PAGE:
Back in 2010, the adage “the right tool for the job” was prevalent within the developer community, but by 2015 it was seen by some as motivated reasoning and in general harmful advice. Nowadays it’s common to hear that we should “Choose Boring Technology” and "optimize our engineering decisions for iteration speed".
My view is that the adage “the right tool for the job” suffered from being transmitted by engineers in an almost folkloric manner. It’s a truism (“obviously you want to pick the right tool!”) but in practice was often wrong since shoe-horning an old bit of common sense advice into the domain of software engineering gave licence to the self-interests of software engineers who could avoid thinking about its costs (operational complexity, training/ramp-up costs of employees, etc).
On the other hand, “Choose Boring Technology” treats technology choices as if the only system they interact with is a technical one and human incentives can be disregarded — it pays no attention to why “the right tool” was so-often endorsed, and how this related to the polyglot movement (both were, in a sense, marketing that allowed startups and employees that wanted to chart uncharted waters to find each other). Boring is also a misnomer — what is meant is “well-understood” but the word choice is being used to frame the domain as one in which technologies can either be “shiny” or “boring” — which isn’t the primary frame that I'd use to evaluate technology.
While reducing operational complexity, using technologies that are flexible and avoiding unknown-unknowns are all important and suggest that “Choose Boring Technology” is a sensible approach, we should also pay careful attention to whether our choices result in happy developers. Retention is important to the long-term maintenance of knowledge within a company, and developers that don’t feel like they’re learning anything new or that feel stifled by centralised decision-making over the tools they’re allowed to use can end up leaving due to feeling disrespected and disenchanted. On the other hand, there’s also “retention risk” in attracting developers that seek shiny technologies as once these technologies have lost their shine they can leave just as eagerly as they joined. Additionally, in many cases there are technologies that offer an order of magnitude faster/better ways of doing things, and so the best teams will make judgments over when to let their engineers invest their time seeking improvements.
Unchecked restraint in technology choices can eventually lead towards obsolescence and brain drain. Following “The Golden Path” and creating a team to centralise technical decisions is a good idea when a company reaches a particular scale, but you must also work out how you’ll create affordances for developers outside of that team to go above the predefined baseline of quality (for a similar idea read Lethain's "Providing pierceable abstractions").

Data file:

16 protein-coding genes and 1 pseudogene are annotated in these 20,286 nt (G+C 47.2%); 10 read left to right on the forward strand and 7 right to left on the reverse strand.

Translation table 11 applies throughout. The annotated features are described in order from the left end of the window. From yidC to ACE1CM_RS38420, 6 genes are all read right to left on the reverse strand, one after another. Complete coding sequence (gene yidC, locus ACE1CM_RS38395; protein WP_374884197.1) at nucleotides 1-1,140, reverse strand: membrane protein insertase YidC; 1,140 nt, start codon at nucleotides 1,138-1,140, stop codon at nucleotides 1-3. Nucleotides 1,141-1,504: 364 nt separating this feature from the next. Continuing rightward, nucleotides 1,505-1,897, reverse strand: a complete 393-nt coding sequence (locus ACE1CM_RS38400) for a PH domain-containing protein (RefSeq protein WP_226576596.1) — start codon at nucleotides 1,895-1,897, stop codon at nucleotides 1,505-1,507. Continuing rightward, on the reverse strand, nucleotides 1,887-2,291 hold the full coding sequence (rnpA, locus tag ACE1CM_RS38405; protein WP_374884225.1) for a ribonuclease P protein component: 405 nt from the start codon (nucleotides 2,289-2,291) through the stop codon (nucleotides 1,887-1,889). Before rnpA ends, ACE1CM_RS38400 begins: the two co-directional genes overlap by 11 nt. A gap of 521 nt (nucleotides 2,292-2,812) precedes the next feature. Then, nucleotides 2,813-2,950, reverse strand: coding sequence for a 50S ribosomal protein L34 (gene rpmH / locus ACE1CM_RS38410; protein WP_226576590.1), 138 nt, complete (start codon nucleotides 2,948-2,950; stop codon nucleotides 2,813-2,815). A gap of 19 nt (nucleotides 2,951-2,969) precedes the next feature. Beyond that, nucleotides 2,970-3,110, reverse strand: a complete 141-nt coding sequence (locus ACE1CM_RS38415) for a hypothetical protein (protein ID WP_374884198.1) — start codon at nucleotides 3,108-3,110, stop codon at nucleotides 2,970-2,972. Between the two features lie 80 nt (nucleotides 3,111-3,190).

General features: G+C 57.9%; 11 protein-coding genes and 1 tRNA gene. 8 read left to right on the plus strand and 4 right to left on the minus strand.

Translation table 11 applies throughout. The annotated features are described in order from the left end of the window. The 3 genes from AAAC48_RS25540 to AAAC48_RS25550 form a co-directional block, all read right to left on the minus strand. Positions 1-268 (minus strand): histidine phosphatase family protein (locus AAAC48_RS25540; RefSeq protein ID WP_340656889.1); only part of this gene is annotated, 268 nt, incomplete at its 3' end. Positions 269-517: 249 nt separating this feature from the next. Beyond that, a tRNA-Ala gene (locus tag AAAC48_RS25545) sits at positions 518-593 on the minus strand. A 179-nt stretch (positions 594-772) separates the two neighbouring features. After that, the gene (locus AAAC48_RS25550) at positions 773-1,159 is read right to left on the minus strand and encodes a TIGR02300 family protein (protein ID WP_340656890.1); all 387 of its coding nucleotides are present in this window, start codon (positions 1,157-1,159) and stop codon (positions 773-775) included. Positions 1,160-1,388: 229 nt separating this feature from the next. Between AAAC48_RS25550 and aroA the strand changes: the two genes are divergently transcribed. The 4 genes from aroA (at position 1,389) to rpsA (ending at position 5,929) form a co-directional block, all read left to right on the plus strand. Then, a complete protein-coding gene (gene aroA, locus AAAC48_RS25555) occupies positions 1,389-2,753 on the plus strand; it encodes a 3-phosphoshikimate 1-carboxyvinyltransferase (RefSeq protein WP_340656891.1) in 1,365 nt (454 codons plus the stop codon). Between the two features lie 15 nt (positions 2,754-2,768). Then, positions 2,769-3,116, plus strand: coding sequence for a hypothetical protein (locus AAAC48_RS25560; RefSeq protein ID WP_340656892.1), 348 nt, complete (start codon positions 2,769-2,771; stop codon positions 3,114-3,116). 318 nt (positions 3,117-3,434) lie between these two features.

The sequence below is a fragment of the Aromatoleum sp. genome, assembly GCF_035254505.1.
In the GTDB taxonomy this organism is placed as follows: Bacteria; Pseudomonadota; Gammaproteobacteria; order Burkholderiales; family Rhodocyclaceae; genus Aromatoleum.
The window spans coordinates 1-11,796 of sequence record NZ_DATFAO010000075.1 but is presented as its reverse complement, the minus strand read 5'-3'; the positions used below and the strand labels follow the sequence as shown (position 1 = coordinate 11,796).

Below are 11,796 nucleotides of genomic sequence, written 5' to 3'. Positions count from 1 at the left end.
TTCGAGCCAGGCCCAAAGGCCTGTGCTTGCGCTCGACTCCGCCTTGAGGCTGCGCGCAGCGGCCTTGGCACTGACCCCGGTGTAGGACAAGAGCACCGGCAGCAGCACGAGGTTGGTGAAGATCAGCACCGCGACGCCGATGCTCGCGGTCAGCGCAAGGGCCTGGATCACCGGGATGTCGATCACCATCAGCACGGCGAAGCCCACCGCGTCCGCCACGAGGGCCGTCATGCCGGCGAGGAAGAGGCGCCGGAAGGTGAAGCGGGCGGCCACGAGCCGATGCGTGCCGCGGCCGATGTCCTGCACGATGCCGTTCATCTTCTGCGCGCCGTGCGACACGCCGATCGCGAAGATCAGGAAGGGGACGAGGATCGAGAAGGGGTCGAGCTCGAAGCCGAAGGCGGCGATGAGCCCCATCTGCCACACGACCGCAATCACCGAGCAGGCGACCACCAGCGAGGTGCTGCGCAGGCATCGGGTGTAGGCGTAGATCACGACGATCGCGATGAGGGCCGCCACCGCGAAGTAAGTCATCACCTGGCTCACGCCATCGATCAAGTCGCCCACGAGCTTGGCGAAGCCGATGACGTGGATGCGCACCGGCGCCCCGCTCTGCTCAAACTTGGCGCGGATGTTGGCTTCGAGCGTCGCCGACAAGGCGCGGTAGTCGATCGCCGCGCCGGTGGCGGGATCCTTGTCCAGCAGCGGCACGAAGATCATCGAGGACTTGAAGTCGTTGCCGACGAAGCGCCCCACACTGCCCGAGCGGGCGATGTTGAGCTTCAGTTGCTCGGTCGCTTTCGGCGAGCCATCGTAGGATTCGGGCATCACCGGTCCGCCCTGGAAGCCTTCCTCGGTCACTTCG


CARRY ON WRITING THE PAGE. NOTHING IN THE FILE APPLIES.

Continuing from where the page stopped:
There are also differences between individuals and differences due to scale (personal project, team, company-wide, etc):
But at the scale of a company, there are further problems to be aware of due to the difficulty of migrating software stacks and a tendency for policies and processes that don't work well to be left unfixed.
What should we recommend to a company that has always written both their application and database logic using SQL Server Stored Procedures? The boring choice might be for them to continue extending and creating new software in this way, but since there is very little beginner interest in learning that stack eventually they will run into hiring problems and brain drain caused by an ageing workforce (institutional knowledge loss). To survive, they will need to rework their system in a way that gives them access to a more fungible workforce, and they will need to do this without interrupting the business.
Another common problem at large companies is for there to be policies and processes around evaluating and recording technical decisions but for these to not achieve anything other than getting developers to copy-and-paste the marketing claims of a new technology into a document without consideration of its context/impact within the organisation. These policies can often be empty ceremonies with no impact on the actual decision-making process that allow developers to rubber-stamp their desire to learn new technologies.
So how would I make technology choices?
- Use well-understood tools. Either those you personally know well or those that are known well within the broader technology community.
- Use the smallest set of tools you can to solve your problem(s).
- Pay close attention to the happiness of your developers. I'm not suggesting that you should always let the whims of developers dictate a company's overall technology choices, but you should be aware of the market incentives of your employees. In any case, an important job of engineering leaders is to find ways to carve out interesting work from within boring/legacy systems.
- Benchmark yourself against you competitors but if a problem is core or complementary to your business look for ways to use technology to gain advantage.
- Try to find the line between policies that are too onerous for developers and those that are not rigorous enough to provide any benefit to the organisation. Non-rigorous decision making processes are really common and generally when a policy isn't providing its stated aim it should be gotten rid of. However, if we want to improve decision-making within a large company this can probably be done with structure, asynchronous collaboration and good guiding questions (e.g. Can this be achieved with technologies we already use? What if true could invalidate the benefit given by this technology? Will this require a migration? Who will operate this? Etc).